Directed by: Celine Song
Premise: Nora and Hae Sung were close friends as children in South Korea until Nora’s family emigrated to the United States. As adults, Nora and Hae Sung reconnect and try to reconcile their relationship.
What Works: Past Lives is a romantic drama about the deepness of human relationships and how timing can shape our connections and choices. Although the story is ostensibly a romantic triangle, Past Lives is not about a woman choosing between two suitors. She’s already made that choice and married her husband. What’s at stake isn’t really romantic love but rather the possibilities of different life paths and the profound connection between two people. That’s a vague idea and the film is appropriately understated but the desires and tensions between the characters are completely clear. Filmmaker Celine Song does a great job using framing to reveal the subtext. The narrative structure is also impressive. The story is told slightly out of order and manages big leaps in time but in a way that strengthens the connections between scenes especially in the way the story sketches the evolution Nora and Hae Sung’s friendship. One of Past Lives’ great strengths is the performances by the core cast. Greta Lee plays Nora, a woman who emigrated from South Korea to the United States and whose identity is split between those cultures. She’s now a successful playwright and married to Arthur, a white American novelist played by John Magaro. By all evidence their marriage is solid but it becomes strained when Nora reconnects with Hae Sung, her childhood friend played by Teo Yoo. Much like the filmmaking, the performances of Past Lives are appropriately understated and yet the actors unmissably convey the characters’ anxieties. This is a smart and mature exploration of love and relationships with a conclusion in which very little overtly happens and yet the ending is emotionally wringing.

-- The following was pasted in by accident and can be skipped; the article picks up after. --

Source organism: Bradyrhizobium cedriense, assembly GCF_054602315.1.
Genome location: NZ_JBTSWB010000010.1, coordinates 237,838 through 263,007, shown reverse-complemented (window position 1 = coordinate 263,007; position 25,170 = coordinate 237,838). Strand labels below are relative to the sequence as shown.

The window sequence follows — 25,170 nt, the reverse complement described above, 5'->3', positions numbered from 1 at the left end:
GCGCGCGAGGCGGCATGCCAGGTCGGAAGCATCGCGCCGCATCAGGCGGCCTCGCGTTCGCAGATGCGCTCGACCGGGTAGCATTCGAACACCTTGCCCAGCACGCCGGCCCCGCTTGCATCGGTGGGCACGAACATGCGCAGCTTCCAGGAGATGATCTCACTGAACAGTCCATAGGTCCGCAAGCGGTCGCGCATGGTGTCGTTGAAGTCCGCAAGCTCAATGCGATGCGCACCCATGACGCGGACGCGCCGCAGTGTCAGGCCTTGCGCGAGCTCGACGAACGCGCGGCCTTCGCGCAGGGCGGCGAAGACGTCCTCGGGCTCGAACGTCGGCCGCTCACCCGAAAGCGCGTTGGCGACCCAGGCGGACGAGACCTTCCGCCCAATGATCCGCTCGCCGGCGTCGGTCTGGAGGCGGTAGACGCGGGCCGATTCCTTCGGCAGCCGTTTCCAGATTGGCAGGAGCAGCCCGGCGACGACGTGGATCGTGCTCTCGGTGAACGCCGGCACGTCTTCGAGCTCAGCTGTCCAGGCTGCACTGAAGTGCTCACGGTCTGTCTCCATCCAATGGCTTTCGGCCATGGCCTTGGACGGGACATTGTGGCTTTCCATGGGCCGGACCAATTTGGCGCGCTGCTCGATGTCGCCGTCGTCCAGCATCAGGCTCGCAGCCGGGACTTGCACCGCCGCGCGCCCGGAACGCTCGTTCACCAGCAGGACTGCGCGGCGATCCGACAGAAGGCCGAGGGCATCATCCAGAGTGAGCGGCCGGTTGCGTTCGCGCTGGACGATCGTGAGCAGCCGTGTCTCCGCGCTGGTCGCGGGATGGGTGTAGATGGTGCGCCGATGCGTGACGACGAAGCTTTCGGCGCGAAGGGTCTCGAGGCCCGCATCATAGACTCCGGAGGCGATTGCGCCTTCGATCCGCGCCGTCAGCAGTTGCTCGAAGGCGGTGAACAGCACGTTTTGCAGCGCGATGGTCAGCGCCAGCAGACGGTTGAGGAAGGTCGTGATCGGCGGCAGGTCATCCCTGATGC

What Doesn’t: The conflict of Past Lives never bubbles over in an overtly dramatic way that we’re used to seeing in romantic dramas. Hollywood films of this sort would typically culminate in a grand gesture or a race to the airport. This is a subtler film than that and it’s the right choice for this material. However, the husband is very passive. His discomfort is evident in John Magaro’s performance and that creates tension. The film might have benefitted from bringing Arthur forward but Past Lives is ultimately about Nora and Hae Sung. The only flaws of Past Lives are a few moments in which the film treads on self-awareness such as a scene in which the husband describes their situation in storytelling terms. These bits of dialogue play a little too on the nose with the filmmakers explaining what they are doing.
Bottom Line: Past Lives is wonderful filmmaking. This is an excellent example of accomplishing more with less. Past Lives gets beyond the formulas we’re accustomed to seeing in romantic pictures and digs into the real and complicated nature of love and relationships.
Episode: #956 (July 9, 2023)